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Let It In with Guy Lawrence

Oct 4, 2020

#139 This week, my amazing guest is Dr. Andrew Newberg. Andrew is a neuroscientist who studies the relationship between brain function and various mental states. He is a pioneer in the neurological study of religious and spiritual experiences, a field known as “neurotheology.” His research includes taking brain scans of people in prayer, meditation, rituals, and trance states, so he can better understand the nature of religious and spiritual practices and attitudes. 

This episode is incredibly interesting because we discuss a rather new, but highly crucial, field. It’s amazing to see how religion and science can come together and even explain each other. How do we as humans have all these contradictory perspectives that can make us even go to war against each other?  Are the brains of people who have undergone mystical and or spiritual experiences different than those who have not?  How do we even know if we’ve gone through a spiritual experience?

Are you really sure of what you believe in? Why is that? These are only some of the deep and important questions we try to answer in this episode as we try to figure out ways to bring us all together as humans.

About Andrew: Dr. Andrew Newberg is the director of research at the Marcus Institute of Integrative Health and a physician at Jefferson University Hospital. He is board certified in internal medicine and nuclear medicine.

Andrew has been asking questions about reality, truth, and God since he was very young, and he has long been fascinated by the human mind and its complex workings. While a medical student, he met Dr. Eugene d’Aquili, who was studying religious experiences. Combining their interests with Andrew’s background in neuroscience and brain imaging, they were able to break new theoretical and empirical ground on the relationship between the brain and religion.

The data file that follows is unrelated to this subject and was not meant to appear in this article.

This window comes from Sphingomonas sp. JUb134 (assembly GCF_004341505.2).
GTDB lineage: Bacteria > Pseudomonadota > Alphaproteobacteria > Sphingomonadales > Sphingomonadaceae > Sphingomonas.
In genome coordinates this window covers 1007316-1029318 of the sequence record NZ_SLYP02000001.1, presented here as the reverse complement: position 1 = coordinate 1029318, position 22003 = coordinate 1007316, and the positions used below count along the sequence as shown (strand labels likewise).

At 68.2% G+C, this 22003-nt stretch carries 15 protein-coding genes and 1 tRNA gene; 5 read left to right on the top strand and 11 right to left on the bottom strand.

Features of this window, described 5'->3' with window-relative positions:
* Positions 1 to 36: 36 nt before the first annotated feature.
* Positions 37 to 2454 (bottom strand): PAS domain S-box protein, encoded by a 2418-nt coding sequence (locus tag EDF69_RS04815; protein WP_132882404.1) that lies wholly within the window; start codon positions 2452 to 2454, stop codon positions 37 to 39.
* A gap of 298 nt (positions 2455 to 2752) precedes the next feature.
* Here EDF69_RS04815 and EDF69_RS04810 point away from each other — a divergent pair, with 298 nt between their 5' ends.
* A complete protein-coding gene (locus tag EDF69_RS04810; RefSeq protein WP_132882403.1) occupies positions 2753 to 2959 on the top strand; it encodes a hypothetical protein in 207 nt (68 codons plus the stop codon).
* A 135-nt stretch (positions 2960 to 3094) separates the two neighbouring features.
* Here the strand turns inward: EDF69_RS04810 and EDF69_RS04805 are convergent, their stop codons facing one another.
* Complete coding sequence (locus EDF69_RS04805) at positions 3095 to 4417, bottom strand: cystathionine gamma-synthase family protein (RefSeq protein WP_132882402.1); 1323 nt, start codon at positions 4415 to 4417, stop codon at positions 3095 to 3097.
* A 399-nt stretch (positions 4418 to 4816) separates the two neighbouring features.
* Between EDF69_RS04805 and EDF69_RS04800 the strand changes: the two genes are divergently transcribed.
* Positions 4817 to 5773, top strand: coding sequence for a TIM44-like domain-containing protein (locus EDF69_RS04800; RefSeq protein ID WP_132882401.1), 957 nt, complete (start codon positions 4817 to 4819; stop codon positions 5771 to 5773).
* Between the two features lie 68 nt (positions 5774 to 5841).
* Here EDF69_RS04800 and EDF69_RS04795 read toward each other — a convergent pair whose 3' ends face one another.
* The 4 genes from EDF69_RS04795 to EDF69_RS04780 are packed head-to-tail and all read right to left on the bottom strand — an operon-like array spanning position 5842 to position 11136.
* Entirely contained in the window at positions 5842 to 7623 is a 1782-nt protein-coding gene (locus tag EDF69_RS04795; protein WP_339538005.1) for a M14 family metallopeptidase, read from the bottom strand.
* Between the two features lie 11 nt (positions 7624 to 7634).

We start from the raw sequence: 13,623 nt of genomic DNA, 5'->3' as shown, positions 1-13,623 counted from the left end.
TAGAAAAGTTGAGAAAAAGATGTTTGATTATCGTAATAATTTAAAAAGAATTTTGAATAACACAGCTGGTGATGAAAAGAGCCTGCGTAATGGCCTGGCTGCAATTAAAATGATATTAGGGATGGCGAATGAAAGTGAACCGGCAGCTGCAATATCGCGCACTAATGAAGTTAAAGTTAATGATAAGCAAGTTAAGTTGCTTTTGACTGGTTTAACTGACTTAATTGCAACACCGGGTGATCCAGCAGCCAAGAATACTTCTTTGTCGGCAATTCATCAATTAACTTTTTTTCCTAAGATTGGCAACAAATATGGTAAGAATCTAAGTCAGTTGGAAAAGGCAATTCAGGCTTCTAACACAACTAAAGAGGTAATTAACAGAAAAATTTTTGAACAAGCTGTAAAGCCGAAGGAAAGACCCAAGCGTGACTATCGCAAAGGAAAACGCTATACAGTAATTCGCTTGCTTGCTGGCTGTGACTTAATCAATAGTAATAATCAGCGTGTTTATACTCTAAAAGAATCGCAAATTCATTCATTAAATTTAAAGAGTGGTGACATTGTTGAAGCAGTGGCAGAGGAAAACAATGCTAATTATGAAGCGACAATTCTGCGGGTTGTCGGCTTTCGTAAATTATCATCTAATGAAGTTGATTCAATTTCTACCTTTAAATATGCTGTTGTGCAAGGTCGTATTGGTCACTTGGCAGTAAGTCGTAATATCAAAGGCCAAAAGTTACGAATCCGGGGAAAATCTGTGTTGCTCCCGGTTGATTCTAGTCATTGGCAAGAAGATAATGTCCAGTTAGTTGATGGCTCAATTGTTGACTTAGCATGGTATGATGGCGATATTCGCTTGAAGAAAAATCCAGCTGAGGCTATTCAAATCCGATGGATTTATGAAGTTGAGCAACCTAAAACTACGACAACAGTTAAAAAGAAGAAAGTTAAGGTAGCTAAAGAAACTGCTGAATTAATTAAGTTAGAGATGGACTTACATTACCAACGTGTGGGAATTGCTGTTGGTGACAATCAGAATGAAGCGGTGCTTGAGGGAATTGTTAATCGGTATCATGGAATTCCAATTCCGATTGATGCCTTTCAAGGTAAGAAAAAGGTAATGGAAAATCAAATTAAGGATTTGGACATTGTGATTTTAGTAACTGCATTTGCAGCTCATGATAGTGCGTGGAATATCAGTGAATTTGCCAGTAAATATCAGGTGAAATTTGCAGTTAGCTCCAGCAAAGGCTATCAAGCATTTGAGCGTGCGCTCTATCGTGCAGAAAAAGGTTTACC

Andrew’s research now largely focuses on how brain function is associated with various mental states—in particular, religious and mystical experiences. His research has included brain scans of people in prayer, meditation, rituals, and trance states, as well as surveys of people's spiritual experiences and attitudes. He has also evaluated the relationship between religious or spiritual phenomena and health, and the effect of meditation on memory. He believes that it is important to keep science rigorous and religion religious.

Andrew has also used neuroimaging research projects to study aging and dementia, Parkinson's disease, epilepsy, depression, and other neurological and psychiatric disorders.

Key points with time stamp:

  • Andrew’s work in his own words (4:39)
  • What is Neuro-theology? (6:18)
  • How does neuro-theology deal with our biases? (9:10)
  • Are religion and science coming together? (11:27)
  • How did Andrew start in the field of neuro-theology? (15:15)
  • Is there significant change in the brain of those who meditate and or pray? (21:52)
  • Can mystical experiences really change us for the better? (25:27)
  • 5 key elements to enlightening experiences (30:54)
  • How long can it take to make long-lasting change within ourselves? (34:00)
  • How has Andrew’s work changed his life? (40:03)
  • What does Andrew’s morning routine look like? (43:39)
  • Andrew’s meditation practice (44:27)
  • Andrew’s choice of a dinner guest, from any timeframe (45:31)
  • What Andrew leaves us with (46:40)

Mentioned in this episode:

  • Thomas Jefferson University
  • Principles of Neurotheology, Book by Andrew B. Newberg
  • Donald Trump
  • Descartes
  • Cartesianism
  • How Enlightenment Changes Your Brain: The New Brain Science of Transformation, Book by Andrew B. Newberg and Mark Robert Waldman
  • University of Pennsylvania
  • Abas Alavi
  • Eugene D'aquili
  • Kundalini Yoga
  • Why We Believe What We Believe: Uncovering Our Biological Need for Meaning, Spirituality, and Truth. Book by Andrew B. Newberg and Mark Robert Waldman
  • Leonardo Da Vinci
  • Aristotle

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